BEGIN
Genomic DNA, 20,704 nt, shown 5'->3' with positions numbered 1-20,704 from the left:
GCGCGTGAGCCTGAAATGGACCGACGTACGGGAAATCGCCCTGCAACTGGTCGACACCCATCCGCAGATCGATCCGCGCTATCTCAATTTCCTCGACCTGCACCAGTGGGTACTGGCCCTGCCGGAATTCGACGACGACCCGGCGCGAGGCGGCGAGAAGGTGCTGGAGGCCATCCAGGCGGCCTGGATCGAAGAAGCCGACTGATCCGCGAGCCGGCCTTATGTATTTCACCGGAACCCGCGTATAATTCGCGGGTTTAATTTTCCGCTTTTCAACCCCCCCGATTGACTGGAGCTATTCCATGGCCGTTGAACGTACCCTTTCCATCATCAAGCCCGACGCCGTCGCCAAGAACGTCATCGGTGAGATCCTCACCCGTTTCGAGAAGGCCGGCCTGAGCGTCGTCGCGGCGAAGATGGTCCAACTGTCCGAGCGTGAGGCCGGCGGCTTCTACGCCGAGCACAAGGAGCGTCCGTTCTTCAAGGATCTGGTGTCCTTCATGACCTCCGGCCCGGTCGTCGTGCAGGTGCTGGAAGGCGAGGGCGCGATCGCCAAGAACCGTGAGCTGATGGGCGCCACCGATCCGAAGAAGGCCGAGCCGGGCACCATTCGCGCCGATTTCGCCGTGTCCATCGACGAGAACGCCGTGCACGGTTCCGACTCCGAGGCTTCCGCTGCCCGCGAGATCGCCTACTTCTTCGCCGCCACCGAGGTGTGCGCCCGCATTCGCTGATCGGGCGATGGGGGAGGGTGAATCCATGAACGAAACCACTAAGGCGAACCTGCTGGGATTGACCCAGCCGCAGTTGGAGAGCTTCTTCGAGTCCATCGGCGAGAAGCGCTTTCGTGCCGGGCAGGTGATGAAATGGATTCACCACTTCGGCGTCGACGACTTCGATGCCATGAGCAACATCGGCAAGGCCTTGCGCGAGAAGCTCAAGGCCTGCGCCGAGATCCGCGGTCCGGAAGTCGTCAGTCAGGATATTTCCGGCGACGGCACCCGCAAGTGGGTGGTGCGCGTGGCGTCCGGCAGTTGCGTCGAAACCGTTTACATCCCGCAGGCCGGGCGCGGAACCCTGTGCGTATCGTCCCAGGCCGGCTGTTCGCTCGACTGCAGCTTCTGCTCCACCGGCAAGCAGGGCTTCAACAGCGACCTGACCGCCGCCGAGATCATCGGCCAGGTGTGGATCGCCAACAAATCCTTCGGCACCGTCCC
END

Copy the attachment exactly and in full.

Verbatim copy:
Genomic DNA, 20,704 nt, shown 5'->3' with positions numbered 1-20,704 from the left:
GCGCGTGAGCCTGAAATGGACCGACGTACGGGAAATCGCCCTGCAACTGGTCGACACCCATCCGCAGATCGATCCGCGCTATCTCAATTTCCTCGACCTGCACCAGTGGGTACTGGCCCTGCCGGAATTCGACGACGACCCGGCGCGAGGCGGCGAGAAGGTGCTGGAGGCCATCCAGGCGGCCTGGATCGAAGAAGCCGACTGATCCGCGAGCCGGCCTTATGTATTTCACCGGAACCCGCGTATAATTCGCGGGTTTAATTTTCCGCTTTTCAACCCCCCCGATTGACTGGAGCTATTCCATGGCCGTTGAACGTACCCTTTCCATCATCAAGCCCGACGCCGTCGCCAAGAACGTCATCGGTGAGATCCTCACCCGTTTCGAGAAGGCCGGCCTGAGCGTCGTCGCGGCGAAGATGGTCCAACTGTCCGAGCGTGAGGCCGGCGGCTTCTACGCCGAGCACAAGGAGCGTCCGTTCTTCAAGGATCTGGTGTCCTTCATGACCTCCGGCCCGGTCGTCGTGCAGGTGCTGGAAGGCGAGGGCGCGATCGCCAAGAACCGTGAGCTGATGGGCGCCACCGATCCGAAGAAGGCCGAGCCGGGCACCATTCGCGCCGATTTCGCCGTGTCCATCGACGAGAACGCCGTGCACGGTTCCGACTCCGAGGCTTCCGCTGCCCGCGAGATCGCCTACTTCTTCGCCGCCACCGAGGTGTGCGCCCGCATTCGCTGATCGGGCGATGGGGGAGGGTGAATCCATGAACGAAACCACTAAGGCGAACCTGCTGGGATTGACCCAGCCGCAGTTGGAGAGCTTCTTCGAGTCCATCGGCGAGAAGCGCTTTCGTGCCGGGCAGGTGATGAAATGGATTCACCACTTCGGCGTCGACGACTTCGATGCCATGAGCAACATCGGCAAGGCCTTGCGCGAGAAGCTCAAGGCCTGCGCCGAGATCCGCGGTCCGGAAGTCGTCAGTCAGGATATTTCCGGCGACGGCACCCGCAAGTGGGTGGTGCGCGTGGCGTCCGGCAGTTGCGTCGAAACCGTTTACATCCCGCAGGCCGGGCGCGGAACCCTGTGCGTATCGTCCCAGGCCGGCTGTTCGCTCGACTGCAGCTTCTGCTCCACCGGCAAGCAGGGCTTCAACAGCGACCTGACCGCCGCCGAGATCATCGGCCAGGTGTGGATCGCCAACAAATCCTTCGGCACCGTCCC